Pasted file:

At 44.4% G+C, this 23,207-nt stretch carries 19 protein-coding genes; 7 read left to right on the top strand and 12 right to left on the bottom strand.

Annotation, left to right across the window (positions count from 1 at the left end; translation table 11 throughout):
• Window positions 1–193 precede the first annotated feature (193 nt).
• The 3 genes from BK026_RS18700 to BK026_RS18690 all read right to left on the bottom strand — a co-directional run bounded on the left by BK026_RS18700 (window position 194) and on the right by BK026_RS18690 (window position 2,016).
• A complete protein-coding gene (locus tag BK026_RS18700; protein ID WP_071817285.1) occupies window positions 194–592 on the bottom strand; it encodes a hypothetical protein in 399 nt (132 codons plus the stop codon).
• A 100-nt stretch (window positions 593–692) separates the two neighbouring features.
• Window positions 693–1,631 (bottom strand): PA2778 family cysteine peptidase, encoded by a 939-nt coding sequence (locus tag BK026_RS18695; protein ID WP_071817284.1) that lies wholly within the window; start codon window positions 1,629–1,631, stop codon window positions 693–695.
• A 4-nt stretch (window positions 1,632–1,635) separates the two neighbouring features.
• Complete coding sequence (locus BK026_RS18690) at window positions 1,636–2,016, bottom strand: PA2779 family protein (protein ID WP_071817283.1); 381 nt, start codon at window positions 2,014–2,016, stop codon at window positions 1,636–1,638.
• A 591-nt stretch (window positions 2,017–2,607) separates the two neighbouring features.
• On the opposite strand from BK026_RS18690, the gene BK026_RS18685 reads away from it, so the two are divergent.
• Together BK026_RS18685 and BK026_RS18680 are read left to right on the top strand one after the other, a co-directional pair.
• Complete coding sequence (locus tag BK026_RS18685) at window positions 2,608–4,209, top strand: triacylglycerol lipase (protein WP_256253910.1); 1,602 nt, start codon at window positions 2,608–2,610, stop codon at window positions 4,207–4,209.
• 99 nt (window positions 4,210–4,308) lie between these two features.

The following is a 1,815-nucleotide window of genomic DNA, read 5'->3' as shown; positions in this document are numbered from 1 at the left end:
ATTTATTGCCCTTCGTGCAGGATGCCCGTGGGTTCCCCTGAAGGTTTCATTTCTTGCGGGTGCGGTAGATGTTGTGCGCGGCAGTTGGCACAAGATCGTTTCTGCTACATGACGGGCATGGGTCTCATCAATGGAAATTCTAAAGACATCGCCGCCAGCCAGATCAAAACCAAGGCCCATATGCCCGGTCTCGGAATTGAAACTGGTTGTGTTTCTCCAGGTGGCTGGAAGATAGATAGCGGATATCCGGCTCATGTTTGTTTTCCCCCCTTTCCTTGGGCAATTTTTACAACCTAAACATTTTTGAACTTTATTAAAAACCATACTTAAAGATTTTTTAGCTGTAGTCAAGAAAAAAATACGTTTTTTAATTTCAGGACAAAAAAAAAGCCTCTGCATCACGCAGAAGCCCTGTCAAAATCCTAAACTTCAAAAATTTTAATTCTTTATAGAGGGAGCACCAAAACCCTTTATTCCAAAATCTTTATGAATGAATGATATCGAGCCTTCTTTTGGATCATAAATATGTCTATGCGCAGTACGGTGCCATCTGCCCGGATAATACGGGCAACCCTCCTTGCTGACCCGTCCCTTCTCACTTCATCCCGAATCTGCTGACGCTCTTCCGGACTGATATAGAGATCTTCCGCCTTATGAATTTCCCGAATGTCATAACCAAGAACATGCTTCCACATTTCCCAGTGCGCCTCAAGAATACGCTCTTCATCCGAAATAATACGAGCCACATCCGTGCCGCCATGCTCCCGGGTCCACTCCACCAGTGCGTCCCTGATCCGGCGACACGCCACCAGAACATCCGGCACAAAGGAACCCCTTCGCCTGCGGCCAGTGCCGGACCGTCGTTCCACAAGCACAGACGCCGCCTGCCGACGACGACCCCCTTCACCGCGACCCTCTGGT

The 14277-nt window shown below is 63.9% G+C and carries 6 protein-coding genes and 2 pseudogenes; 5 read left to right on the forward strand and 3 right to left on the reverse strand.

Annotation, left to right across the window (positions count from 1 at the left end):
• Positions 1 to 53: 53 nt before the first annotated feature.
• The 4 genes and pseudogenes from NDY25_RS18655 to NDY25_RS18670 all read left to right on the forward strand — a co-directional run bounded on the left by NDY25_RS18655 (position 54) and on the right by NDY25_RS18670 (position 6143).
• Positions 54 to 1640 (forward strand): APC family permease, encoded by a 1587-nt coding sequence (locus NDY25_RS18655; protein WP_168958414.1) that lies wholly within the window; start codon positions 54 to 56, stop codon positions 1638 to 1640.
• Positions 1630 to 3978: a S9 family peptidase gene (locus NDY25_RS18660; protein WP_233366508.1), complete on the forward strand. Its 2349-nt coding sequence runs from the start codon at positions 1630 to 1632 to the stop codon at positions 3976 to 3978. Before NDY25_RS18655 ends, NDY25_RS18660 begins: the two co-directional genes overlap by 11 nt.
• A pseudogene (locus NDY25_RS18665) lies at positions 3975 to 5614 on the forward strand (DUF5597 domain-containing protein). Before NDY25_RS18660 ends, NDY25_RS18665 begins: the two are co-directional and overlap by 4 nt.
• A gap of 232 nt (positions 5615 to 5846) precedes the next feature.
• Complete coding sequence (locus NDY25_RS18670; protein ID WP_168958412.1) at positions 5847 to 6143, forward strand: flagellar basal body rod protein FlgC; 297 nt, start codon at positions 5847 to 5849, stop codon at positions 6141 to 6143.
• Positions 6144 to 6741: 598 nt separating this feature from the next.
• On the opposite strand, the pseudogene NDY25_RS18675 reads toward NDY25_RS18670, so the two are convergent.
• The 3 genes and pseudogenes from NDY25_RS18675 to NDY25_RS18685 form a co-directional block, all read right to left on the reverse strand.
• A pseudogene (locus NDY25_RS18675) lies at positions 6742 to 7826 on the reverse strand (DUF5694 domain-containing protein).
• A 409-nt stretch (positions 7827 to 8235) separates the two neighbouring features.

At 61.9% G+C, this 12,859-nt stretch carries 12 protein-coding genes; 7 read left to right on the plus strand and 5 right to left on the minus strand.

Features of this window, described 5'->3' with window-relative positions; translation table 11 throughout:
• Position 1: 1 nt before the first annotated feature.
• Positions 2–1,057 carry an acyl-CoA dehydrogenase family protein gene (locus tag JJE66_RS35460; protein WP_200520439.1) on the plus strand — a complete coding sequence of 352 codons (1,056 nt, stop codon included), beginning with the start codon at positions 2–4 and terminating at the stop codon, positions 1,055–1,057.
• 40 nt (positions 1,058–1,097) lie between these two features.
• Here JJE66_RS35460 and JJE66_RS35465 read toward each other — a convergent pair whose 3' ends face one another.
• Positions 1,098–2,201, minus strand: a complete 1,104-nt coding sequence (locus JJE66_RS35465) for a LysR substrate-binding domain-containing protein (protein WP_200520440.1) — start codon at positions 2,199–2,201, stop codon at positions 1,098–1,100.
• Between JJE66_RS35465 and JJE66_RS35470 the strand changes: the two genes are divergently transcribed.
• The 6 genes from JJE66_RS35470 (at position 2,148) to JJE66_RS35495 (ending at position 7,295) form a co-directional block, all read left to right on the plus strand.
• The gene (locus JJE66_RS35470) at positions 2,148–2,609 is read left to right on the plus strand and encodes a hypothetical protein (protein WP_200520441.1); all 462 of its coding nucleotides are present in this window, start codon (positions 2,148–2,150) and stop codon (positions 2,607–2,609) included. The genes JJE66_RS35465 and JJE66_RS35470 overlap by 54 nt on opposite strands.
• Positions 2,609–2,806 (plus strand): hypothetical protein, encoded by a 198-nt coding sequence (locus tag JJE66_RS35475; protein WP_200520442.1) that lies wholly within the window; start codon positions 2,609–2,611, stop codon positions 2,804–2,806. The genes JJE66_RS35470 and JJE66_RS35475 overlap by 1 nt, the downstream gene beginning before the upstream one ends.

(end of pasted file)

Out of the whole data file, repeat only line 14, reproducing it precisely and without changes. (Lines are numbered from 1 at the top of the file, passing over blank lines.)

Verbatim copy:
• 99 nt (window positions 4,210–4,308) lie between these two features.